I always knew I would go to college. I can’t point to even one example of my parents explicitly telling me that I had to go on to further education: it was always implied.
My three years at Augsburg allowed me to tour Eastern Europe with the Concert Band, study with the Zapatistas in Mexico, and live and travel through Southern Africa. It cost me all-nighters of writing long research papers, every ounce of energy to perform at my best, and thousands of dollars in loans. And it was worth every penny.
Having my bachelor’s degree gives me the confidence to go in to an interview room and know that I am qualified! Right out of college I did temp jobs around Minneapolis for a few months. I saved up enough money and then flew back to South Africa (SA) for a 3-month internship with a bicycle empowerment non-profit and an alternative currency group. After this internship, I was awarded the Center for Global Education’s internship in Namibia and SA. I spent the next year living and traveling through many countries: Namibia, SA, Zambia, Zimbabwe, Botswana, and Angola. I had the opportunity to be a Teacher’s Assistant for the Religion course, volunteer at a local feminist organization called Sister Namibia, and build up a professional, international network throughout the year.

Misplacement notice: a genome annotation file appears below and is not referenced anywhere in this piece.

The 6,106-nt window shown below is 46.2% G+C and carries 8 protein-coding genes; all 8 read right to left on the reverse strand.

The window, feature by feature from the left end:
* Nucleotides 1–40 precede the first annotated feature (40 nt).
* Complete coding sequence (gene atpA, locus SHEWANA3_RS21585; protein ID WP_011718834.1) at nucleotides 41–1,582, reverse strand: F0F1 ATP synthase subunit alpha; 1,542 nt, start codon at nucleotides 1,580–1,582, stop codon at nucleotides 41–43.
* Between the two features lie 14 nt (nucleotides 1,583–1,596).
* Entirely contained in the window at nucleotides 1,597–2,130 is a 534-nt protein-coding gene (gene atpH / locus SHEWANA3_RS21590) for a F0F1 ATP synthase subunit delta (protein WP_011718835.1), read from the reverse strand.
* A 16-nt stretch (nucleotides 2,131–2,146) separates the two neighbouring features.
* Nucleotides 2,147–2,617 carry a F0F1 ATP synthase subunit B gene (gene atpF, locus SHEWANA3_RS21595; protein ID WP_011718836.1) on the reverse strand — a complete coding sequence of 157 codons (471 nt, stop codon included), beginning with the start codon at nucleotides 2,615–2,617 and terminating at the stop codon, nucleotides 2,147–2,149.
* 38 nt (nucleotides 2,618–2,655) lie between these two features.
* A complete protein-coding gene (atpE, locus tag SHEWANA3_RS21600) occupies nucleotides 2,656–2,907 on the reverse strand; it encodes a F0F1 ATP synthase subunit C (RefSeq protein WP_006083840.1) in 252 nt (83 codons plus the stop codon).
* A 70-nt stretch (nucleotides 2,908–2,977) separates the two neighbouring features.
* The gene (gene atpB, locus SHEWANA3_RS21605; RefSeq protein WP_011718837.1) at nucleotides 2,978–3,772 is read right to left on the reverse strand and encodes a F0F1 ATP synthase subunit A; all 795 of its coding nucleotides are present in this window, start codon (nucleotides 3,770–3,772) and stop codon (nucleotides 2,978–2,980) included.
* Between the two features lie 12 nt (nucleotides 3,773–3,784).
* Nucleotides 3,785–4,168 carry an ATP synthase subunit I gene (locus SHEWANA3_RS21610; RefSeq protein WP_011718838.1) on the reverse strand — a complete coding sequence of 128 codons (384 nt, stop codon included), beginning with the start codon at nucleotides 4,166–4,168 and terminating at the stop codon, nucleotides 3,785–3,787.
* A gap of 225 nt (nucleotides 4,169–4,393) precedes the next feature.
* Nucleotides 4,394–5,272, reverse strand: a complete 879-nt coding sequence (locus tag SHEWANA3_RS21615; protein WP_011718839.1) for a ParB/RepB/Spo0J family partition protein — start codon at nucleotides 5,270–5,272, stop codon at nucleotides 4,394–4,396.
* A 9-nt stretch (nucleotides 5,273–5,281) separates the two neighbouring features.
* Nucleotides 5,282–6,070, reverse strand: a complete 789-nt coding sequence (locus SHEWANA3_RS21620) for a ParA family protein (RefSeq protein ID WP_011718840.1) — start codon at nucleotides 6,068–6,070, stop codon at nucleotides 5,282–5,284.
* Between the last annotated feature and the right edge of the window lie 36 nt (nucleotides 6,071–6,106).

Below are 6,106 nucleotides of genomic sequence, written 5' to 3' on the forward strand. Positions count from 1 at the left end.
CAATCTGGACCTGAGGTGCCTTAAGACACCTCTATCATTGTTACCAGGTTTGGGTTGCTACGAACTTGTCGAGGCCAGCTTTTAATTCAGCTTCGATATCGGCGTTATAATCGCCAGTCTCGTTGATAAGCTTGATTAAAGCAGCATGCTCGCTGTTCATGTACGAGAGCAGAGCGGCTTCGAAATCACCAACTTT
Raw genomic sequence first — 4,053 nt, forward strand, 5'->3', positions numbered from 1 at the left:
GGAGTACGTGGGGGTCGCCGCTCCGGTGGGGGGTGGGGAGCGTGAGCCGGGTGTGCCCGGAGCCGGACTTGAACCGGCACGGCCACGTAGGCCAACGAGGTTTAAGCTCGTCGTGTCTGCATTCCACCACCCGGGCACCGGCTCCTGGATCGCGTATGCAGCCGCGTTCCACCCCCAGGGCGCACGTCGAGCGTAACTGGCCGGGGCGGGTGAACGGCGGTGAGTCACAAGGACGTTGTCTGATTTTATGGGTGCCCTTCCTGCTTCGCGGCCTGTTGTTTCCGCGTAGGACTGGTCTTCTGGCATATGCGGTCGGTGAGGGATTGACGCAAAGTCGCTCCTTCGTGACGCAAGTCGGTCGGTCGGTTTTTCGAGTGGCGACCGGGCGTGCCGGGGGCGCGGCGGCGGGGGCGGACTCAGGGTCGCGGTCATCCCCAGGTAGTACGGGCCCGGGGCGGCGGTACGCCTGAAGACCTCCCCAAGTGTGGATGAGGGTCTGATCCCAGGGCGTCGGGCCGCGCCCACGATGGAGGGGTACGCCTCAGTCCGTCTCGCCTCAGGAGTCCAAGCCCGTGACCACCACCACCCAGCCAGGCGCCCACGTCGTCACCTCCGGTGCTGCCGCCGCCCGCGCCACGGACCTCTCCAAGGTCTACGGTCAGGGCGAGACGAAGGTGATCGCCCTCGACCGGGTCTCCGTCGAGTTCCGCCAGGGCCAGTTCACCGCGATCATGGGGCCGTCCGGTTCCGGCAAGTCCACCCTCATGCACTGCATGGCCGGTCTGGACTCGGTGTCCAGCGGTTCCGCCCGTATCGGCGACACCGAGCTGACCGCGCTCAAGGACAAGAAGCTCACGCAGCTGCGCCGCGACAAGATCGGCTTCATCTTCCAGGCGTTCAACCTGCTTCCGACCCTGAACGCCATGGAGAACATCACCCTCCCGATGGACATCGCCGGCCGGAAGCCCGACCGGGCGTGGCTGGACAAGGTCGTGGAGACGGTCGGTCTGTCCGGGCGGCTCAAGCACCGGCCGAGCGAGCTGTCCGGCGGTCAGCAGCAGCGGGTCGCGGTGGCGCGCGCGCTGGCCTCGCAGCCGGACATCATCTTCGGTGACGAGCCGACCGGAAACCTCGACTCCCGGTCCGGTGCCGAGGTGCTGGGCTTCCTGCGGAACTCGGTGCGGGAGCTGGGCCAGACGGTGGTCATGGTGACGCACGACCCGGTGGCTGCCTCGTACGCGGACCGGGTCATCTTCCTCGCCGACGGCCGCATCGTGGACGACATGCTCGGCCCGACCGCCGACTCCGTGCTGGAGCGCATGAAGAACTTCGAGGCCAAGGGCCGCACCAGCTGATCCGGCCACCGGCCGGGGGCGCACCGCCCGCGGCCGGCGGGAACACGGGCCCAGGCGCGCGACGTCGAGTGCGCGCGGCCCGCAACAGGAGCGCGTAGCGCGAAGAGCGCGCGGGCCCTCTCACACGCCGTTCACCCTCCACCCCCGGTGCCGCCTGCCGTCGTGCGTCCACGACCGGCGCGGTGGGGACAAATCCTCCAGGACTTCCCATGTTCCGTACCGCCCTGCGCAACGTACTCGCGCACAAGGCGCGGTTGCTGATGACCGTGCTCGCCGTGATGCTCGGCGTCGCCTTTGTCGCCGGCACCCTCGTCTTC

After the most amazing year of my life, I came home to MN to find myself one of the thousands of college-educated unemployed. It took me three months of actively searching to land a job at a staffing agency.
Definitely not my dream job, but it was enough to pay the bills! Finally I saw the opening of Admissions Representative at Globe University, Minneapolis, and I knew it was the perfect fit! The diverse community, the quality education, and the uplifting work culture were all that I was looking for.
In this economy it’s important that we do everything in our power to set us apart, make us unique, and give us the leg-up when applying for jobs. For me, it was having my bachelor’s degree. College was tough. And it was totally worth it.